Transdermal patches (adhesive patches placed on the skin) may also be used to deliver a steady dose through the skin and into the bloodstream. Testosterone-containing creams and gels that are applied daily to the skin are also available, but absorption is inefficient (roughly 10%, varying between individuals) and these treatments tend to be more expensive. Individuals who are especially physically active and/or bathe often may not be good candidates, since the medication can be washed off and may take up to six hours to be fully absorbed. There is also the risk that an intimate partner or child may come in contact with the application site and inadvertently dose himself or herself; children and women are highly sensitive to testosterone and can suffer unintended masculinization and health effects, even from small doses. Injection is the most common method used by individuals administering AAS for non-medical purposes.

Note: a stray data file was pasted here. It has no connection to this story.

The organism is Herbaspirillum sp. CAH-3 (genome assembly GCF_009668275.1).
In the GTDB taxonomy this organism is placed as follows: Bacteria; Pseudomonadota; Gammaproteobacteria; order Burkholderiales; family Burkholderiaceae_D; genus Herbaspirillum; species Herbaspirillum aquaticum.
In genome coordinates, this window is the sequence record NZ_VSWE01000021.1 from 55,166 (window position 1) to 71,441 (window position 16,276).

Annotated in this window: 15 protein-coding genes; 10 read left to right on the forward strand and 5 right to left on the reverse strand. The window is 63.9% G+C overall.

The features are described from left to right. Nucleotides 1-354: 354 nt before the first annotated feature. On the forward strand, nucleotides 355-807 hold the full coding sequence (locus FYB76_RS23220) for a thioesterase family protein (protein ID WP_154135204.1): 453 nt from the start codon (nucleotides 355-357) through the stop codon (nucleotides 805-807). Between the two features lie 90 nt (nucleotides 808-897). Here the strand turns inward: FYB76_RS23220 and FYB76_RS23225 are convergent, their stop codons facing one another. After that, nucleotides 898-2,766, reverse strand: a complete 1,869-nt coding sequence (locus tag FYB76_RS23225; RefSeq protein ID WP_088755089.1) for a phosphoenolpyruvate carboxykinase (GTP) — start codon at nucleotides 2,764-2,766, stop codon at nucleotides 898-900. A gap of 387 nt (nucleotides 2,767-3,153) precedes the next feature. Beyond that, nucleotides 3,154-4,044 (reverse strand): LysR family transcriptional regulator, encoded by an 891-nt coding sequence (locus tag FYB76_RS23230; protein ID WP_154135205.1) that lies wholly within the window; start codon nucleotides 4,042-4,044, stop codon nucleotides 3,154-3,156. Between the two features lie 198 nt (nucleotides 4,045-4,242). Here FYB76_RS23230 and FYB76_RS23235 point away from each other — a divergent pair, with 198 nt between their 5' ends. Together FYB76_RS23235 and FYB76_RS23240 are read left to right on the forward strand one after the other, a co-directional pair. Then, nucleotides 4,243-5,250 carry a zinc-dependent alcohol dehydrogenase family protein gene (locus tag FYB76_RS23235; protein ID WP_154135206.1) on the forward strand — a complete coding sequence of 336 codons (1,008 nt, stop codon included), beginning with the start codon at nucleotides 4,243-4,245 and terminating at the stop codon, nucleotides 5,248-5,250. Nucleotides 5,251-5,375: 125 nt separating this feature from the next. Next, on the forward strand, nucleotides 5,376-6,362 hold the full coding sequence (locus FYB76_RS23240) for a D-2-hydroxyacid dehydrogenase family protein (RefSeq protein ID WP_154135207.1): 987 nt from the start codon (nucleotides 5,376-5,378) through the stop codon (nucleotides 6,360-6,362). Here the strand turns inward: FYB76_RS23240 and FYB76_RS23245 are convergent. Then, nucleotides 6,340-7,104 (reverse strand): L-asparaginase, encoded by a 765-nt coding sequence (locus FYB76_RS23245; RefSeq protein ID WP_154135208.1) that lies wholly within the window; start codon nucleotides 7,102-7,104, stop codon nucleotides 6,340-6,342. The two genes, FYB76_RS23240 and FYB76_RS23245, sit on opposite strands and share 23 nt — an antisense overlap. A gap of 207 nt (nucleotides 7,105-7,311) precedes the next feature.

Crosland explains that while the substances aren't physically addictive, "psychologically, they can be difficult to walk away from". He blames a lazy social attitude for the boom among young men. "Everybody wants a magic pill. People don’t want to work hard, they want to take something that will fulfil their dreams. Steroids will give the results that are wanted if all other fitness considerations are in place, but the problem with this group is that everything else isn’t in place. The onus is on the drug use, not the training or the diet."